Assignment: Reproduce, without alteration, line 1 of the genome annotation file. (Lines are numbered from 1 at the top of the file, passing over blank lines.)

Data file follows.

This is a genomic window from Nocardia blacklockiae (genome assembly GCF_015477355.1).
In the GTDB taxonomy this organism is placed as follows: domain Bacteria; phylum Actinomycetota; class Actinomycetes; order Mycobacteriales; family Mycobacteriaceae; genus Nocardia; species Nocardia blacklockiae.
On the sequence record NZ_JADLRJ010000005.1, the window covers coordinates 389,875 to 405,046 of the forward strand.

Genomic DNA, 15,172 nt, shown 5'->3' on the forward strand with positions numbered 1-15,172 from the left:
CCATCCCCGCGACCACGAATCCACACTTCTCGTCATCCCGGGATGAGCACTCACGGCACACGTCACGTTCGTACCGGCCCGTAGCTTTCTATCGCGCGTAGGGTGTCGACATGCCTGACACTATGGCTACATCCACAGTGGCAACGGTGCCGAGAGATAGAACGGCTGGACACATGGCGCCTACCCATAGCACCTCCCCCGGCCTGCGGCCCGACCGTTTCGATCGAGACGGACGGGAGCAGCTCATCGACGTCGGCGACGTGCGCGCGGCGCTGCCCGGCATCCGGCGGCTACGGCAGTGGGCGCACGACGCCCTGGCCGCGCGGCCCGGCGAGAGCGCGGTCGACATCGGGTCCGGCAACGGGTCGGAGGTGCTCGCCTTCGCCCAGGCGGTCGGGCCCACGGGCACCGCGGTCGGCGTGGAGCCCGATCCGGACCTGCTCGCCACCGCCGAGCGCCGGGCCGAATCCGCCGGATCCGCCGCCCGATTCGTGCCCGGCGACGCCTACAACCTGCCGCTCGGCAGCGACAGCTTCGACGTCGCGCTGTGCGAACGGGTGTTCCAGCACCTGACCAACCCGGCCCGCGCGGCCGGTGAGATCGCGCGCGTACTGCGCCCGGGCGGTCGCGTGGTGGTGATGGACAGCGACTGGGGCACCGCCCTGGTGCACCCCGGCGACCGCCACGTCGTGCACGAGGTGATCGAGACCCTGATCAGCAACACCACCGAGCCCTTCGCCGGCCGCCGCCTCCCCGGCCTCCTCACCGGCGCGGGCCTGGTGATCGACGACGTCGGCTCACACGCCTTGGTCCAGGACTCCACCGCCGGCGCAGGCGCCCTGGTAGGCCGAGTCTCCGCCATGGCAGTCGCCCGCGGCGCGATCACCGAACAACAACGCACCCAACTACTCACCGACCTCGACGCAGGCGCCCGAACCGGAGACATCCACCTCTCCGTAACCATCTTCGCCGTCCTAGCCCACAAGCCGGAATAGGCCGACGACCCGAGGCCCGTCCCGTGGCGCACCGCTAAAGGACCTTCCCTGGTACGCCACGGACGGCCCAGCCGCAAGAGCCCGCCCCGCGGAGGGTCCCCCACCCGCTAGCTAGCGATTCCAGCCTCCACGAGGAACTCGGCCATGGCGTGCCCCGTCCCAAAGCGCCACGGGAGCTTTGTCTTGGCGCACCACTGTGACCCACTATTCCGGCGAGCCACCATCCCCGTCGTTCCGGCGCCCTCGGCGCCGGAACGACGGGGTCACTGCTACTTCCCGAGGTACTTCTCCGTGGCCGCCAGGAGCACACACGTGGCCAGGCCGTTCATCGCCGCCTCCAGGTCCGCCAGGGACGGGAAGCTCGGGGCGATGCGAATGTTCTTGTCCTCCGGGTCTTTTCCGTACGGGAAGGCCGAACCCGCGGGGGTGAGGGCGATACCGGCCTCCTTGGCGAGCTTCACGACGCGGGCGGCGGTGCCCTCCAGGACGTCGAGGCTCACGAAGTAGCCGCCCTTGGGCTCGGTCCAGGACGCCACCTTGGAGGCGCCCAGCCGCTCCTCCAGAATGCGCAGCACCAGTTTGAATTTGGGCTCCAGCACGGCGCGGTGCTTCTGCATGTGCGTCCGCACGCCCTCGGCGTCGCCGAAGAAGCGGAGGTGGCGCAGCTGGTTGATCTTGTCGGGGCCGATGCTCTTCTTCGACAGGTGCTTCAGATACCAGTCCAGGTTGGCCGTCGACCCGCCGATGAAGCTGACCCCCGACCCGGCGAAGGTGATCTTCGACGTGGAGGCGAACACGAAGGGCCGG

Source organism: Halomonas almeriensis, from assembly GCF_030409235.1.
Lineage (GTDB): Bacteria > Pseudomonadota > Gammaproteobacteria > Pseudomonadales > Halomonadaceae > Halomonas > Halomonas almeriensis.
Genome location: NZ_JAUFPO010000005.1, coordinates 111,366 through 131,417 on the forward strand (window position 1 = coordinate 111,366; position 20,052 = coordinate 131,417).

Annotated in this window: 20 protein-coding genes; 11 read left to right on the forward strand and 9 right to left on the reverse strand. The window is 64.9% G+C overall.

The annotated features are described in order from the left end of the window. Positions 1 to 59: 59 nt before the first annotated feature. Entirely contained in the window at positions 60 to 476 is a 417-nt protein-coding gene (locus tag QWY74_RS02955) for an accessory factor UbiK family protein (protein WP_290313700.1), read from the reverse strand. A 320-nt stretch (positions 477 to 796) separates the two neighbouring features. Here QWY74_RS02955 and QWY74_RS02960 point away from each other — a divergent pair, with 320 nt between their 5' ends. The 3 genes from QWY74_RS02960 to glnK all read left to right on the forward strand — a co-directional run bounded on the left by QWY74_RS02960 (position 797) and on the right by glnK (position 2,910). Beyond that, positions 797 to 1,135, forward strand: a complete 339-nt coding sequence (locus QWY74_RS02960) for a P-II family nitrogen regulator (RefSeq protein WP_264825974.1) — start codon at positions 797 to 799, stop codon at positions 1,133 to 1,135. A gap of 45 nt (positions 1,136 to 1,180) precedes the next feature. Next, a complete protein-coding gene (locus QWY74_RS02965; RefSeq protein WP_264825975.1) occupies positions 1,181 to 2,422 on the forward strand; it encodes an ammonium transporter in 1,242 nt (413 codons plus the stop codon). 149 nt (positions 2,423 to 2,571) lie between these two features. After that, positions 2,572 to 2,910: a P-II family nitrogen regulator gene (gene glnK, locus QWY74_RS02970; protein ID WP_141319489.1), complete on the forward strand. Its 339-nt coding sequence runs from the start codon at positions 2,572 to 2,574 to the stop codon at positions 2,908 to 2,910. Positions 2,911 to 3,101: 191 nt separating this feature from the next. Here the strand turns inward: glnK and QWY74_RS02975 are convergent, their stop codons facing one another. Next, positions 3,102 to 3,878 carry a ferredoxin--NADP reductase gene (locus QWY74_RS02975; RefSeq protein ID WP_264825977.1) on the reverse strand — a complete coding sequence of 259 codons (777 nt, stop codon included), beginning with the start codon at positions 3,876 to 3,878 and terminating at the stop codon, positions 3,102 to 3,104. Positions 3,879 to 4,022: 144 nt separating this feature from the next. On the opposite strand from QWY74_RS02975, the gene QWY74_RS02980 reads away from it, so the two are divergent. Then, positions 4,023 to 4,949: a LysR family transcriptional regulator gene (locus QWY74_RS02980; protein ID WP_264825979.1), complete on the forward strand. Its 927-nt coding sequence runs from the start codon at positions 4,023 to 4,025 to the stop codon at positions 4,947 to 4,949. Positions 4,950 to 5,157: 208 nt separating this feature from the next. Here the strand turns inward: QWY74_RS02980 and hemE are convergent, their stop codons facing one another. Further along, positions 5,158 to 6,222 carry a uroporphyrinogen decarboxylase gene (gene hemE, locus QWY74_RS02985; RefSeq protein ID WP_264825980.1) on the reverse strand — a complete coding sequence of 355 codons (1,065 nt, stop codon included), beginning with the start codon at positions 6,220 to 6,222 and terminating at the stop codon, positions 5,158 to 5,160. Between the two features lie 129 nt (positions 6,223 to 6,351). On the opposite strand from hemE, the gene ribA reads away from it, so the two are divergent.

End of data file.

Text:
This is a genomic window from Nocardia blacklockiae (genome assembly GCF_015477355.1).